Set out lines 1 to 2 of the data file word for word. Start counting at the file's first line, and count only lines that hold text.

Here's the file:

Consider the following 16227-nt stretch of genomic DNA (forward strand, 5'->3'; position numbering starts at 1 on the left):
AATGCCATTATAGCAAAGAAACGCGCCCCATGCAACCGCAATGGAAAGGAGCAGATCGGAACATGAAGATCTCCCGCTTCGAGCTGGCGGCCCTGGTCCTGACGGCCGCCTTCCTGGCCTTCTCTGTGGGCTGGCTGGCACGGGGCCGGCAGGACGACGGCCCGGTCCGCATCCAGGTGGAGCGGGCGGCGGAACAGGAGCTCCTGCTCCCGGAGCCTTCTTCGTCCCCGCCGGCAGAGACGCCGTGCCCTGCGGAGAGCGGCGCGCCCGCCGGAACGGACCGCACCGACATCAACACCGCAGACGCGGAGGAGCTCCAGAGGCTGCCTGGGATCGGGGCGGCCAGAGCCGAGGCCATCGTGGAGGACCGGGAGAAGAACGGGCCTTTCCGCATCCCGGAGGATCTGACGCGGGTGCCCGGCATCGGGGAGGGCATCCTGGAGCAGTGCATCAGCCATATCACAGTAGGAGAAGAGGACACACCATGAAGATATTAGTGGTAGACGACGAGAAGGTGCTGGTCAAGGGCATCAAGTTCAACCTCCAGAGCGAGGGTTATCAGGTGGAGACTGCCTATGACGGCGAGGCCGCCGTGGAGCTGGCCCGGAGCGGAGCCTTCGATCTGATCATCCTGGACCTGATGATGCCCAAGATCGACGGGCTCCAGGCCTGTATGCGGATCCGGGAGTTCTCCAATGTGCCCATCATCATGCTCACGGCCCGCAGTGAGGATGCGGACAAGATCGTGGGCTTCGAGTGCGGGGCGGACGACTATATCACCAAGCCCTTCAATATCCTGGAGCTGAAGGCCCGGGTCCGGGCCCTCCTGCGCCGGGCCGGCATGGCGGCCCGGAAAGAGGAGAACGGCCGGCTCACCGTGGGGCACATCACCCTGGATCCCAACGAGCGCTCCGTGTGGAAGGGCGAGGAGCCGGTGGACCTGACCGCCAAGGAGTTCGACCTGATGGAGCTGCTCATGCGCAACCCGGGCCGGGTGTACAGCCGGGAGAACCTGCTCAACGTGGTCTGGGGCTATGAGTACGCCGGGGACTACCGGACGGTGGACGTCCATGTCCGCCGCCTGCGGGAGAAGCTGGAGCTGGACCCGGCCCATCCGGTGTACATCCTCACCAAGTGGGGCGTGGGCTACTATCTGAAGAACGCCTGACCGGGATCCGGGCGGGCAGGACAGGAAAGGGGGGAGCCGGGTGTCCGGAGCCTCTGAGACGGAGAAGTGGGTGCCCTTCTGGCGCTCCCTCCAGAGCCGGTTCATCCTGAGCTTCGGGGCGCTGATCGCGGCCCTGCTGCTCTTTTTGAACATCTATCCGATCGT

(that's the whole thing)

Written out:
Consider the following 16227-nt stretch of genomic DNA (forward strand, 5'->3'; position numbering starts at 1 on the left):
AATGCCATTATAGCAAAGAAACGCGCCCCATGCAACCGCAATGGAAAGGAGCAGATCGGAACATGAAGATCTCCCGCTTCGAGCTGGCGGCCCTGGTCCTGACGGCCGCCTTCCTGGCCTTCTCTGTGGGCTGGCTGGCACGGGGCCGGCAGGACGACGGCCCGGTCCGCATCCAGGTGGAGCGGGCGGCGGAACAGGAGCTCCTGCTCCCGGAGCCTTCTTCGTCCCCGCCGGCAGAGACGCCGTGCCCTGCGGAGAGCGGCGCGCCCGCCGGAACGGACCGCACCGACATCAACACCGCAGACGCGGAGGAGCTCCAGAGGCTGCCTGGGATCGGGGCGGCCAGAGCCGAGGCCATCGTGGAGGACCGGGAGAAGAACGGGCCTTTCCGCATCCCGGAGGATCTGACGCGGGTGCCCGGCATCGGGGAGGGCATCCTGGAGCAGTGCATCAGCCATATCACAGTAGGAGAAGAGGACACACCATGAAGATATTAGTGGTAGACGACGAGAAGGTGCTGGTCAAGGGCATCAAGTTCAACCTCCAGAGCGAGGGTTATCAGGTGGAGACTGCCTATGACGGCGAGGCCGCCGTGGAGCTGGCCCGGAGCGGAGCCTTCGATCTGATCATCCTGGACCTGATGATGCCCAAGATCGACGGGCTCCAGGCCTGTATGCGGATCCGGGAGTTCTCCAATGTGCCCATCATCATGCTCACGGCCCGCAGTGAGGATGCGGACAAGATCGTGGGCTTCGAGTGCGGGGCGGACGACTATATCACCAAGCCCTTCAATATCCTGGAGCTGAAGGCCCGGGTCCGGGCCCTCCTGCGCCGGGCCGGCATGGCGGCCCGGAAAGAGGAGAACGGCCGGCTCACCGTGGGGCACATCACCCTGGATCCCAACGAGCGCTCCGTGTGGAAGGGCGAGGAGCCGGTGGACCTGACCGCCAAGGAGTTCGACCTGATGGAGCTGCTCATGCGCAACCCGGGCCGGGTGTACAGCCGGGAGAACCTGCTCAACGTGGTCTGGGGCTATGAGTACGCCGGGGACTACCGGACGGTGGACGTCCATGTCCGCCGCCTGCGGGAGAAGCTGGAGCTGGACCCGGCCCATCCGGTGTACATCCTCACCAAGTGGGGCGTGGGCTACTATCTGAAGAACGCCTGACCGGGATCCGGGCGGGCAGGACAGGAAAGGGGGGAGCCGGGTGTCCGGAGCCTCTGAGACGGAGAAGTGGGTGCCCTTCTGGCGCTCCCTCCAGAGCCGGTTCATCCTGAGCTTCGGGGCGCTGATCGCGGCCCTGCTGCTCTTTTTGAACATCTATCCGATCGT